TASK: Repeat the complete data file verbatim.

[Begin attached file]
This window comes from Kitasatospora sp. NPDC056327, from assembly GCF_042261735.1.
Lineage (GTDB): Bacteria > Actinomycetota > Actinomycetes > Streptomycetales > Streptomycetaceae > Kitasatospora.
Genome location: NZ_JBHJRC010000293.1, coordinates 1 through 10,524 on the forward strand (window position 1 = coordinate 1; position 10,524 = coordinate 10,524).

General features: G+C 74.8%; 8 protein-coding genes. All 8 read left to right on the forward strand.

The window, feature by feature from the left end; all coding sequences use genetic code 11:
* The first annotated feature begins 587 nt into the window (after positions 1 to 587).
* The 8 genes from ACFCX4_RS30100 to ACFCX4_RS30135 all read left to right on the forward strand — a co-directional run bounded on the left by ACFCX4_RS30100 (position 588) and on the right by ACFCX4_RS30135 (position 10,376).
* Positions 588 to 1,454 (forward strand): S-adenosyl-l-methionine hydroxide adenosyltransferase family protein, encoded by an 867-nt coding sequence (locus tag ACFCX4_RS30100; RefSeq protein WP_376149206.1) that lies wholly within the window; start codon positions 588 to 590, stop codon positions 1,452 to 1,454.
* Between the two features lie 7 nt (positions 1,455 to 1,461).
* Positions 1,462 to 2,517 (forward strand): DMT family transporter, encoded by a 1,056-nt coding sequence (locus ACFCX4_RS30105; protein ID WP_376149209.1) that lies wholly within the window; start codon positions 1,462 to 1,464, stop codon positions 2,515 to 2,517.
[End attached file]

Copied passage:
This window comes from Kitasatospora sp. NPDC056327, from assembly GCF_042261735.1.
Lineage (GTDB): Bacteria > Actinomycetota > Actinomycetes > Streptomycetales > Streptomycetaceae > Kitasatospora.
Genome location: NZ_JBHJRC010000293.1, coordinates 1 through 10,524 on the forward strand (window position 1 = coordinate 1; position 10,524 = coordinate 10,524).

General features: G+C 74.8%; 8 protein-coding genes. All 8 read left to right on the forward strand.

The window, feature by feature from the left end; all coding sequences use genetic code 11:
* The first annotated feature begins 587 nt into the window (after positions 1 to 587).
* The 8 genes from ACFCX4_RS30100 to ACFCX4_RS30135 all read left to right on the forward strand — a co-directional run bounded on the left by ACFCX4_RS30100 (position 588) and on the right by ACFCX4_RS30135 (position 10,376).
* Positions 588 to 1,454 (forward strand): S-adenosyl-l-methionine hydroxide adenosyltransferase family protein, encoded by an 867-nt coding sequence (locus tag ACFCX4_RS30100; RefSeq protein WP_376149206.1) that lies wholly within the window; start codon positions 588 to 590, stop codon positions 1,452 to 1,454.
* Between the two features lie 7 nt (positions 1,455 to 1,461).
* Positions 1,462 to 2,517 (forward strand): DMT family transporter, encoded by a 1,056-nt coding sequence (locus ACFCX4_RS30105; protein ID WP_376149209.1) that lies wholly within the window; start codon positions 1,462 to 1,464, stop codon positions 2,515 to 2,517.